- “The Home Front” is the theme for the Arkansas Historical Association (AHA) 73rd annual conference, April 3 – 5, in Washington, Arkansas. All program sessions will be in the 1874 Courthouse and Washington Methodist Church at the Historic Washington State Park. According to AHA President Tim Nutt, “This conference continues the AHA’s look at the Civil War in Arkansas. As the war dragged into its fourth year, the people of Arkansas found themselves in a daily struggle for survival amid widespread shortages of food and other supplies and the depredations of roving bands who preyed on military and civilian targets with equal ferocity.”
In addition to papers on Civil War in Arkansas and the Camden Expedition of 1864, the conference will address the home front of World War II with a session on the Japanese Relocation Camp at Rohwer and an Italian prisoner of war camp at Monticello, as well as a variety of other topics of interest to students of Arkansas history.
Moderators include longtime journalist and political communications professional Rex Nelson, former state historian Dr. Wendy Richter, Dr. Johanna Miller Lewis of UALR, Mark Christ of the Arkansas Civil War Sesquicentennial Commission and a variety of people from universities and agencies around the state. Dr. Jamie Brandon of the Arkansas Archeological Survey and Dr. Tom DeBlack of Arkansas Tech University in Russellville will speak at the Friday and Saturday luncheons respectively.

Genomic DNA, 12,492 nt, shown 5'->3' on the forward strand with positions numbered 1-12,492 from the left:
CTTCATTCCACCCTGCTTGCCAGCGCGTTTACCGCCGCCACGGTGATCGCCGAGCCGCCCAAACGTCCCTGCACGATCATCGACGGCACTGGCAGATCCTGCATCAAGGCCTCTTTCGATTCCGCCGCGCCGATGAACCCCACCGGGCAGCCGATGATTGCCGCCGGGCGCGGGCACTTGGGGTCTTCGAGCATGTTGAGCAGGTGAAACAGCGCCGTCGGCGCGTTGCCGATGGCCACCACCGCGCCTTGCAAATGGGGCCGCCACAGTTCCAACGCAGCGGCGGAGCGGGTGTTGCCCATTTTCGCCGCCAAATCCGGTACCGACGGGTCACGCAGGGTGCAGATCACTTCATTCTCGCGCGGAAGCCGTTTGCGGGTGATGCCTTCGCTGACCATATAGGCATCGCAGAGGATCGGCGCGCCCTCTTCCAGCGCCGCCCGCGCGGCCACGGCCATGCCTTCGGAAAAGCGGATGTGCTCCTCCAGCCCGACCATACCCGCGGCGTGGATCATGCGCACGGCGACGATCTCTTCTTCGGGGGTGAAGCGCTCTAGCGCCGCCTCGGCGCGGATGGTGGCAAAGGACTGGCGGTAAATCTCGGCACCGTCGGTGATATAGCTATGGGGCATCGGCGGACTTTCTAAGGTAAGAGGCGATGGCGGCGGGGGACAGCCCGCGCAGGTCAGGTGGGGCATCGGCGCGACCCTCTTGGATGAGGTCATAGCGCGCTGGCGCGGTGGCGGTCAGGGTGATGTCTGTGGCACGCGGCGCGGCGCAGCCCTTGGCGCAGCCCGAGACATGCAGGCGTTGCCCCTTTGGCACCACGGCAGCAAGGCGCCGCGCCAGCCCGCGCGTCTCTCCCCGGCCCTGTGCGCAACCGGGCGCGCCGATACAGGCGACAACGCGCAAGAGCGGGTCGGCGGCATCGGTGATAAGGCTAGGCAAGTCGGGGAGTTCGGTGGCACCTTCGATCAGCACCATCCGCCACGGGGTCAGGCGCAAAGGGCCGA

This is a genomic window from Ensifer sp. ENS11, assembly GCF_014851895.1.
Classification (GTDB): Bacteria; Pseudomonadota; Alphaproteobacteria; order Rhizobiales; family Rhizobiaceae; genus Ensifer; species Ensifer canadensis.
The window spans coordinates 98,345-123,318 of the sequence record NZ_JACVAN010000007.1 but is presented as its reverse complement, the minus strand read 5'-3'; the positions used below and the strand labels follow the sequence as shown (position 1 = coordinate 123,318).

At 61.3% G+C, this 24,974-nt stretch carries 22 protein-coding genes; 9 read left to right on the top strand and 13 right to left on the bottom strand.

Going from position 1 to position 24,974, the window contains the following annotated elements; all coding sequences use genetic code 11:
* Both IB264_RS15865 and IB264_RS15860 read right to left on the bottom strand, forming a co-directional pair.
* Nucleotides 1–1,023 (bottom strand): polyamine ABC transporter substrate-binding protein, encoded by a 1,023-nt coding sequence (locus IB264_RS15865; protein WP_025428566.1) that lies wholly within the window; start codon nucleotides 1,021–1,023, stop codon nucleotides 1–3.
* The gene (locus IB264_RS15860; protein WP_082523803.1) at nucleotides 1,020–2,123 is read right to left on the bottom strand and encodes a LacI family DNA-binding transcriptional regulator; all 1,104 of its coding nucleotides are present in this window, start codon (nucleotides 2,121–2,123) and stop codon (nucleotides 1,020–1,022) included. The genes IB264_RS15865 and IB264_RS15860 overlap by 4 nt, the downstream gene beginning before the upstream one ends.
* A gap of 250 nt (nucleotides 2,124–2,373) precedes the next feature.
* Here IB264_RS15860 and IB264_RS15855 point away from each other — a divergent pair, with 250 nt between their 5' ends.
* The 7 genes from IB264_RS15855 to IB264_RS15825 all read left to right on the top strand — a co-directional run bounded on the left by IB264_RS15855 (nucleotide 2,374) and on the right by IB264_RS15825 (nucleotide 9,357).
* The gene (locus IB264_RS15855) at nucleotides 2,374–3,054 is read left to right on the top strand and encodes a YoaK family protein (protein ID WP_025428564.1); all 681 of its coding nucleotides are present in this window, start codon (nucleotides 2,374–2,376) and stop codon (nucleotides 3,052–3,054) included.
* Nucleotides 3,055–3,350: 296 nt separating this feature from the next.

Special events include a Thursday evening reception at the President William Jefferson Clinton Birthplace Home in nearby Hope and a Friday evening reception at the 1853 Woodlawn House in Washington. Friday afternoon tour opportunities to Civil War sites at Dooley’s Ferry on the Red River, to the World War II Southwest Proving Ground between Hope and Washington or to Historic Washington State Park itself will complement the sessions. “Town in Conflict”, a street drama in Washington highlighting the concerns of the town’s citizens in 1864, will round out the activities for the conference.
The conference, which is supported in part by grants from the Arkansas Humanities Council, the National Endowment for the Humanities and the Department of Arkansas Heritage, is open to the public. Teacher in-service certificates will be available. Registration is $10.
For more information contact Donna Ludlow, 479-575-5884 (e-mail email@example.com), access information on the AHA web site at www.arkansashistorical association.org, or write AHA, Old Main 416, University of Arkansas, Fayetteville, Arkansas 72701.